Beats, rhythms and brain function

The difference music therapy can make to people with acquired brain injuries has been explored in a white paper 'Taking Music Therapy into the Mainstream'.

Scientists discovered that certain rhythms allow the brain to by-pass sections that have been damaged by stroke, traumatic injury or degenerative diseases such as Parkinson's and dementia. The example given is that of a Parkinson's patient who helped recover balance and brain function listening to the pulsing beat of the Dire Straits song Walk of Life. The research was released last month at Chroma Therapies’ event 'Arts Therapies and Brain Injury: Optimising Outcomes Across Assessment, Treatment and Care'. This showed that rhythmic beats or songs with a strong connection to the patient have been shown to reactivate nerve cells and reboot the brain's sensory pathways to enable patients to communicate or recover physical ability.

Comments from experts

"The emphatic rhythm and strong melody found in songs like the A Message to You Rudy or Dire Straits' Walk of Life make them songs ideal in the rehabilitation of speech, language and cognitive functions," said Daniel Thomas managing director of Chroma Therapies.

Dr Wendy Magee, music therapy professor, Temple University Philadelphia, said: "There is strong neurological evidence that music activates many different areas across the brain. The motor system is very sensitive to picking up cues from the auditory system so when we hear music, particularly pulse or rhythm, it kicks straight into the motor system going around the brain. "Music can engage alternative pathways for a specific function, such as language, depending on the size of the lesion or even effect changes to brain structures. Studies have shown that music might excite activity around small lesions to activate function and, with larger lesions, it seems the healthy side of the brain might take on roles and mechanisms the damaged side was previously responsible for."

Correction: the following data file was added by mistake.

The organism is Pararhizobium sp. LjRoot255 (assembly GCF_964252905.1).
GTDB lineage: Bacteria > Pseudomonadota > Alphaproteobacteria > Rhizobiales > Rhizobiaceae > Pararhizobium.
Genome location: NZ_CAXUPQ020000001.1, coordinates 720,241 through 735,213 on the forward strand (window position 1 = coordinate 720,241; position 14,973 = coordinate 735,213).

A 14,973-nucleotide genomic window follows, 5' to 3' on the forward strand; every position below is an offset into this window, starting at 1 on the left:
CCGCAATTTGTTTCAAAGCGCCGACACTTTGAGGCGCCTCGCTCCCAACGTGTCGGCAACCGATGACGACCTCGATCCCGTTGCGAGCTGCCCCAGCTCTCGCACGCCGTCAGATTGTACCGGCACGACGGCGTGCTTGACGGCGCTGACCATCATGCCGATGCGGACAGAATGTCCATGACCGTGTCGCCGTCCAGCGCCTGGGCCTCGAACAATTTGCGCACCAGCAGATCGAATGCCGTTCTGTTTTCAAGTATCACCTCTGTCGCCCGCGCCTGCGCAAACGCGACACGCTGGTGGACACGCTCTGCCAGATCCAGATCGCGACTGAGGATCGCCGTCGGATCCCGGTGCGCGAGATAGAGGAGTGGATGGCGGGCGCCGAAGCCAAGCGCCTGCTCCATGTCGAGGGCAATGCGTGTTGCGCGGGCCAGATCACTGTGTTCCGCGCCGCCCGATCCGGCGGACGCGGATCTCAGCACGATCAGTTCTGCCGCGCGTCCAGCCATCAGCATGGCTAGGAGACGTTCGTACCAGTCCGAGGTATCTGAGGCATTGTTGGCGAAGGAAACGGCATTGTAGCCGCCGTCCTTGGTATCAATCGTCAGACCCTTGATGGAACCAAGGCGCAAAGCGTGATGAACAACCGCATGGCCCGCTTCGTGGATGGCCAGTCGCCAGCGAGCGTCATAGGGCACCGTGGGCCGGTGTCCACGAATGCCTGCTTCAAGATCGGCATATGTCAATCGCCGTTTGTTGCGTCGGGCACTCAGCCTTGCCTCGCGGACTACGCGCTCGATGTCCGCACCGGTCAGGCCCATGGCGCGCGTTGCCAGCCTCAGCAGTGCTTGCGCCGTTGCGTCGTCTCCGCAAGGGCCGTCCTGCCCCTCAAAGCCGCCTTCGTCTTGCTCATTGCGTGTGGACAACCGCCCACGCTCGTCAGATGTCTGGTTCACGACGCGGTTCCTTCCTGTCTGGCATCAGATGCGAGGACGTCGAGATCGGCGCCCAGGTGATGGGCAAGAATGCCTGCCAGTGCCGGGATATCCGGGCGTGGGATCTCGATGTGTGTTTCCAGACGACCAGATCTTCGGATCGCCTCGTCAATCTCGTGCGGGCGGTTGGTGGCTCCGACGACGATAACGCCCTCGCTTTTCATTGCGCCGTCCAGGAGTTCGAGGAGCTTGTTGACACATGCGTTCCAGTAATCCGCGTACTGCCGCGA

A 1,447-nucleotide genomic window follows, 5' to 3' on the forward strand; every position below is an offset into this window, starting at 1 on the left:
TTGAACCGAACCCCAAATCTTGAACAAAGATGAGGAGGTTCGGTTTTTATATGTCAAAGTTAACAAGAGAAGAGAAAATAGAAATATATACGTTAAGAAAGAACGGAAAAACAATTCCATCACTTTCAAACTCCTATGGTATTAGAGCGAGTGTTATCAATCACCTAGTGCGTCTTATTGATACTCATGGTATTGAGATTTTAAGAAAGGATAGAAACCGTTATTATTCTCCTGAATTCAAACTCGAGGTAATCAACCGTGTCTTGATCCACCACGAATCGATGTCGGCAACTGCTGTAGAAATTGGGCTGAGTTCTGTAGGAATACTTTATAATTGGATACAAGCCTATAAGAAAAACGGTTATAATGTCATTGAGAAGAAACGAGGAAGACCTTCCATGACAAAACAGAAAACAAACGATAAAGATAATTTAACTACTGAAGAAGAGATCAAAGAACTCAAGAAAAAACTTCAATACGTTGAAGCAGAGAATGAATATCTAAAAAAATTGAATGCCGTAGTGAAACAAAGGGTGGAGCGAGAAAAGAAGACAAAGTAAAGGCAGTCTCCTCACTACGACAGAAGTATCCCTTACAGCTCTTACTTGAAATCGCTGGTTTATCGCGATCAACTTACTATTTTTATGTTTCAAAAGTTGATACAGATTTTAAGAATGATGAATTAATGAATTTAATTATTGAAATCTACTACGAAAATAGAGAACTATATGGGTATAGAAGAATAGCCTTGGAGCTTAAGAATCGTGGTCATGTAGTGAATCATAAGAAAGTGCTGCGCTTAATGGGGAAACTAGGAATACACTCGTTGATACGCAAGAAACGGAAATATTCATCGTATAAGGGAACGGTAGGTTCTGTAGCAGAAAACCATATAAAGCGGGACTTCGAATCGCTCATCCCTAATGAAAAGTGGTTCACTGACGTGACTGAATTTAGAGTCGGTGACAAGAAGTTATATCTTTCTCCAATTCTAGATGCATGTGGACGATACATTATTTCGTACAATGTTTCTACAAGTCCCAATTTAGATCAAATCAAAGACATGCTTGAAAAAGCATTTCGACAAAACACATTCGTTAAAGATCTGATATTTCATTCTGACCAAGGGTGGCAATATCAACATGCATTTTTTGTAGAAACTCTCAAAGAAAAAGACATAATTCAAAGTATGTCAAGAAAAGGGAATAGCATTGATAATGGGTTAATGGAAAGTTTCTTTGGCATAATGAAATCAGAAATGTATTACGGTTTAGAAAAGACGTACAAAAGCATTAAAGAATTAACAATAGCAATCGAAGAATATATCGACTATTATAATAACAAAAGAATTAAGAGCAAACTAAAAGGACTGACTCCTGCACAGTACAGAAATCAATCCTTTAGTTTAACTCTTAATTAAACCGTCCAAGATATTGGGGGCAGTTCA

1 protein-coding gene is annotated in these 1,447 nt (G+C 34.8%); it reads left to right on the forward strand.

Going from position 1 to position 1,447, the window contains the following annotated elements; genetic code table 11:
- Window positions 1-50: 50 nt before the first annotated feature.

Speaking about a patient who is using the therapy Daniel said: "We are currently treating a client who was diagnosed with Parkinson's disease about two years ago and while he listens to the radio, he has never played an instrument or ever experienced arts-based therapy but had heard of neurologic music therapy through a family member and felt it would be something to try.

"While he worked with an occupational therapist his condition continued to deteriorate but within a few neurologic music therapy sessions, he began to notice improvements in his balance and gait and importantly for him in his confidence. His OT also noticed a difference in his gait and balance.”
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